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Research upholds prior recommendations for treating younger patients hospitalized with influenza.
Positive outcomes resulted from using oseltamivir—a neuraminidase inhibitor—to treat children with influenza, a recent study suggests. These findings uphold longstanding recommendations for clinicians treating influenza.
In pediatric patients, influenza results in an estimated 110 - 600 excess deaths and 11,000 - 45,000 hospitalizations per year. First approved by the US Food and Drug Administration (FDA) in 1999, oseltamivir has been widely accepted as the primary antiviral drug treatment for influenza patients for more than 20 years.
Despite its widespread acceptance among clinicians treating influenza in patients of all ages, oseltamivir’s use in hospitals to treat children, specifically, did not have as much data behind it. Consequently, a multicenter cohort study regarding its outcomes with children was led by Patrick S. Walsh, MD, and David Schnadower, MD, MPH, of the Division of Emergency Medicine at Cincinnati Children’s Hospital Medical Center.
“Some observational studies from the 2009 H1N1 pandemic and afterwards, demonstrated improved outcomes in pediatric inpatients, though these studies were generally limited by small sample size or high risk of bias,” Walsh and colleagues wrote. “Given these limitations and the lack of randomized clinical trial (RCT) data available, hospitalized children remain the population with the largest gap in evidence for oseltamivir treatment.”
The investigators held a multicenter retrospective cohort study, using children with influenza who had been admitted to hospitals and added to the Pediatric Health Information System (PHIS) database. The database drew from data gathered from more than 50 not-for-profit hospitals.
Over the 13-year period of study, the investigators analyzed 55,799 after exclusions were made. They analyzed patients 18 or younger released from one of the hospitals between October 2007 and the end of March 2020. These patients would also have a primary or secondary hospital discharge record or a death diagnosis due to influenza.
The investigators ranked study participants based on whether or not they received early treatment, with a billing charge for oseltamivir on day 0 or 1, or not early, defined as a billing charge on day 2 or later. This is because the drug was believed to have the most efficacy if taken early, according to the researchers.
The outcomes analyzed by the investigators included hospital length of stay (LOS) as a primary endpoint, and hospital readmission over 7 days, transfer to late intensive care unit (ICU), and an in-hospital death or extracorporeal membrane oxygenation (ECMO) use as the three secondary endpoints.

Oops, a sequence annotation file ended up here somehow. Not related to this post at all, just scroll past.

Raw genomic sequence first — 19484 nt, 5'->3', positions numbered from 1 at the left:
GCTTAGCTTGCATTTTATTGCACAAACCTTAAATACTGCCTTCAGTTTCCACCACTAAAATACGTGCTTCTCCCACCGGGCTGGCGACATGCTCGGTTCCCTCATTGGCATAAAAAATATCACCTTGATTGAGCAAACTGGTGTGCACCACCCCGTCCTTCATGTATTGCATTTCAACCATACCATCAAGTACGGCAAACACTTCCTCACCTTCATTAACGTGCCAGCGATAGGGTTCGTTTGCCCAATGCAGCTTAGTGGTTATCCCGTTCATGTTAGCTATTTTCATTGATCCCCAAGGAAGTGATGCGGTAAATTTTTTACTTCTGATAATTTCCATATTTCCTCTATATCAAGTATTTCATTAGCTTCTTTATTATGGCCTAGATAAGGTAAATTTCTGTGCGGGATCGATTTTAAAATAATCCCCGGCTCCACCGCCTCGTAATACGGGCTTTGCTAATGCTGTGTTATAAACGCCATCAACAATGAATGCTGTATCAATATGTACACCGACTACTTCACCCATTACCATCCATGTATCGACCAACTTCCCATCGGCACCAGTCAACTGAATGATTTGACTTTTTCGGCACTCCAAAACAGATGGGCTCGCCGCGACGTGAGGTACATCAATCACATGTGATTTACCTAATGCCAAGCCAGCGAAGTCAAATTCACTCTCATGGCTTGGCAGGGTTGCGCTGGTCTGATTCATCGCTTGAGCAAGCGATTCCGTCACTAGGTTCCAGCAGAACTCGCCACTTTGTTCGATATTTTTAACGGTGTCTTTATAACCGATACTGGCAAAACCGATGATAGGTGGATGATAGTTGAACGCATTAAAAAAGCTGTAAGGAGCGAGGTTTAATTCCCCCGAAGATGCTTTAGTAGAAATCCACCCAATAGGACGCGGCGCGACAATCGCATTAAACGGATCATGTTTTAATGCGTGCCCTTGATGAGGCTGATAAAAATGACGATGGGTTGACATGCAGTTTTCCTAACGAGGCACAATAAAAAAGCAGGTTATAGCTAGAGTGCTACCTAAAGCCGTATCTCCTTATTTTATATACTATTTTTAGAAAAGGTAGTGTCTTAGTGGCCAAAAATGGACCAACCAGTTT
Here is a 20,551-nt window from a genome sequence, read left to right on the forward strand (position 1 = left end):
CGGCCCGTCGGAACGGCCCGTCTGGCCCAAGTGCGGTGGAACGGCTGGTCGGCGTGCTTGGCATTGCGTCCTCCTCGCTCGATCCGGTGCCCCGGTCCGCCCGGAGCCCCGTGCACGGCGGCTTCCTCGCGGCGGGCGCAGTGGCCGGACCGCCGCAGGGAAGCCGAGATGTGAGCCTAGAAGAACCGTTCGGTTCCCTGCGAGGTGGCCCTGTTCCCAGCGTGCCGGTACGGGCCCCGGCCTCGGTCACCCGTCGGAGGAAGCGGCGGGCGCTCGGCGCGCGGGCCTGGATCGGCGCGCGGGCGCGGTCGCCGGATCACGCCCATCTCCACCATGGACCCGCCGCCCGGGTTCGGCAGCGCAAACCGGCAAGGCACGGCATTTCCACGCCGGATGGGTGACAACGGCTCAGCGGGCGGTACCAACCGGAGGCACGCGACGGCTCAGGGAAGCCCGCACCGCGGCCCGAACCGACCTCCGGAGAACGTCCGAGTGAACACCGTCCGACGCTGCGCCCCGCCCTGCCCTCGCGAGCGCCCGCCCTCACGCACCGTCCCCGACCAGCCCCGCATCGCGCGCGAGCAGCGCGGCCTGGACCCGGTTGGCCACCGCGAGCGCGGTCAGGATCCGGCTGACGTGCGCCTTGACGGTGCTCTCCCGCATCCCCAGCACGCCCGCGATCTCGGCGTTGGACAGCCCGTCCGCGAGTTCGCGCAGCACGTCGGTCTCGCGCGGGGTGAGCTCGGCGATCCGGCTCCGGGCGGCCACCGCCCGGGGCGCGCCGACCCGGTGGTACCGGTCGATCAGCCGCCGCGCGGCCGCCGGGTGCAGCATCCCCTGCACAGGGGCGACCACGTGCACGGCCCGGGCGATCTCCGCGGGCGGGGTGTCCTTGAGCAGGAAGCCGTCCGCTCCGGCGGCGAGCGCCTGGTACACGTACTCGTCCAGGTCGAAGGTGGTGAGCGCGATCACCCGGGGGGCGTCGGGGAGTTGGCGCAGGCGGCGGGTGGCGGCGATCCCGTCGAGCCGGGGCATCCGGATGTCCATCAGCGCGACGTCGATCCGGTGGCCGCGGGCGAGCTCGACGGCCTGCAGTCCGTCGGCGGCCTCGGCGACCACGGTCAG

Illness severity indicators, demographic traits, and comorbid conditions were all assessed in the investigators’ analysis, as well as patient characteristics such as race, sex, age, insurance, previous diagnoses, and complex chronic conditions (CCC).
Of the 55,799 influenza patients analyzed in the study, 56% were male and 44% were female, with the median cohort age being 3.61 years. The investigators found that almost 60% of those analyzed (33,207 patients in total) were treated with early oseltamivir, 33% (18,494 patients) were not treated with the drug, and 7% (4098 patients) were given the antiviral on their second day or later still.
The investigators found that those influenza patients treated early with oseltamivir were more likely to be older than those not treated early, at a rate of 44.5% compared to 38%, respectively. They also found that they were more likely to have CCC (48.1% to 46.8%, respectively), and more likely to be admitted early to the ICU (28.9% to 24%, respectively).
Additionally, the investigators reported that those given the antiviral drug early had several notable distinctions:
Notably, the investigators found in their sensitivity analysis that when children treated late with oseltamivir were included in the treated group, the drug was associated with lower odds of readmission and shorter LOS but not with ECMO use, late ICU transfers, or death.
The investigators found, overall, that clinicians’ use of oseltamivir in children with influenza still aligned with previous recommendations for patients of all ages being given the antiviral as treatment for the condition.
“Our large sample size allows for comparison of rare outcomes and may help overcome some of our limitations,” they wrote. “Furthermore, it would likely be unethical to perform a RCT of oseltamivir given the current recommendations, so observational studies such as this one are the most practical way to evaluate its use.”
The study, “Association of Early Oseltamivir With Improved Outcomes in Hospitalized Children With Influenza, 2007-2020,” was published online through JAMA Pediatrics.